• Telling a coworker: “I wanted to share some personal news with you. I’m going through a divorce right now and just wanted you to know in case I seem a little bit “off” or emotional. Please bear with me. It’s a difficult time.”

These conversations can feel awkward, but your goal is to be honest, preserve your relationships, and encourage support while you’re navigating your divorce process.

Tips for communicating your news

  • Tell people you're open to their help during this time (if you are). This opens the window for friends and family to ask how they can help. That's when you break out your handy list of three or more ideas.
  • Tell people how you plan to communicate with them or how they should communicate with you. For example: "I'd love to hear from you, but I know you'll understand if I prefer not to talk about this difficult process on a regular basis. I'll definitely let you know if I need a shoulder to cry on! Otherwise, let's catch up on happier topics. Hearing from you every few weeks will give me a much-needed break from this process."
  • Let them know what they should or should not say to others about your news. For example: "This news is really hard for me to share, so I would actually appreciate your help in spreading the word. That will save me the pain of having to tell this story again and again." Or, "This news is hard to share, so I appreciate your confidence. I'd like to be the one to break the news to x, y, z so they hear it from me first."


My spouse had an affair. Should I tell others the “real reason” for our divorce?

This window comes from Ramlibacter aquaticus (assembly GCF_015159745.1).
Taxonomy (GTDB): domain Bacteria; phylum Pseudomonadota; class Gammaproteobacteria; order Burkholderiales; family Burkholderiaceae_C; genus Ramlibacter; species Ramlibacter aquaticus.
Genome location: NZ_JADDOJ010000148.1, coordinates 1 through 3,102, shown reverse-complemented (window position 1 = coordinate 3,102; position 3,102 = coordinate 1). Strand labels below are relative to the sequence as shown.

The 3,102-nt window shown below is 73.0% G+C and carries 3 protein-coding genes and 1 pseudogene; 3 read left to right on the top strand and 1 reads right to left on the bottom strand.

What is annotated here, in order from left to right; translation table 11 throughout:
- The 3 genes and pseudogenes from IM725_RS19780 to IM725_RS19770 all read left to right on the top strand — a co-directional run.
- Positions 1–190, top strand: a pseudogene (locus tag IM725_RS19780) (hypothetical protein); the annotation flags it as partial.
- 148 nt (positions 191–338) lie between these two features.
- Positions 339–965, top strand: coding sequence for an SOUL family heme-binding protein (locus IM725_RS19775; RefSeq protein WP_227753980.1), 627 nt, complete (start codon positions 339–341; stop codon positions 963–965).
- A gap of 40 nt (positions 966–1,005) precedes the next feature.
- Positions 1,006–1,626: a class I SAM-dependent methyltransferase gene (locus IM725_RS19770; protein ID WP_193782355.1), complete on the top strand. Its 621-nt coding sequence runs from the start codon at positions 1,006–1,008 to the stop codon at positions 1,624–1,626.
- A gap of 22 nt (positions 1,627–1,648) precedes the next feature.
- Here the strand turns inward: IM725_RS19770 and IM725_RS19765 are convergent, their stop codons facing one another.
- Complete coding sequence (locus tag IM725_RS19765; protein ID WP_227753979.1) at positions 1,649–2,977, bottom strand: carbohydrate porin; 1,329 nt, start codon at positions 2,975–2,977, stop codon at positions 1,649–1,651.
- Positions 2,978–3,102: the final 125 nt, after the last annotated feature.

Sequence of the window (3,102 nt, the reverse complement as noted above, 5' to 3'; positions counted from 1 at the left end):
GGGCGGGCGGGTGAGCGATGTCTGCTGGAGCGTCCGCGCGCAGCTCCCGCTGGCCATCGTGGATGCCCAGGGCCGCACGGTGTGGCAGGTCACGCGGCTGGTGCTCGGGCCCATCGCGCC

This is your personal matter to share, but it’s usually best not to share the “real” reason for your divorce unless you're sharing it with your closest friends and family members. This is especially true when people might be hurt by the truth, like your kids. All other people need to know is that it was a mutual decision. Later, you can decide who needs to know more details. 

What happens if I’m really not ready to tell people about my divorce yet?

You have every right to share the news of your divorce when you feel ready. Other than your kids, your children’s school, and maybe some close friends or family members, there’s no reason for anyone else to know. Take your time to process your feelings, and then decide how and when you want to share this information. 

What if my ex is telling everybody about our divorce before I’m ready?

In a perfect world, you and your ex would have discussed coordinated approaches and respect for each other’s wishes. But, as you know, it’s not a perfect world, and there’s a reason you’re divorcing. All you can do is control your side of the narrative and share the news with your social circle when you’re ready. Unfortunately, by then, they may have already heard your ex’s side of things. 

This is your divorce. It's your news to share on your terms. But if you give your friends and family a little insight into your wishes, you'll make it easier for them to help you the way you want to be helped.

Founder, CEO & Certified Family Law Specialist
Mediation, Divorce Strategy, Divorce Insights, Legal Insights
After over a decade of experience as a Certified Family Law Specialist, Mediator and law firm owner, Erin was fed up with the inefficient and adversarial “divorce corp” industry and set out to transform how consumers navigate divorce - starting with the legal process. By automating the court bureaucracy and integrating expert support along the way, Hello Divorce levels the playing field between spouses so that they can sort things out fairly and avoid missteps. Her access to justice work has been recognized by the legal industry and beyond, with awards and recognition from the likes of Women Founders Network, TechCrunch, Vice, Forbes, American Bar Association and the Pro Bono Leadership award from Congresswoman Barbara Lee. Erin lives in California with her husband and two children, and is famously terrible at board games.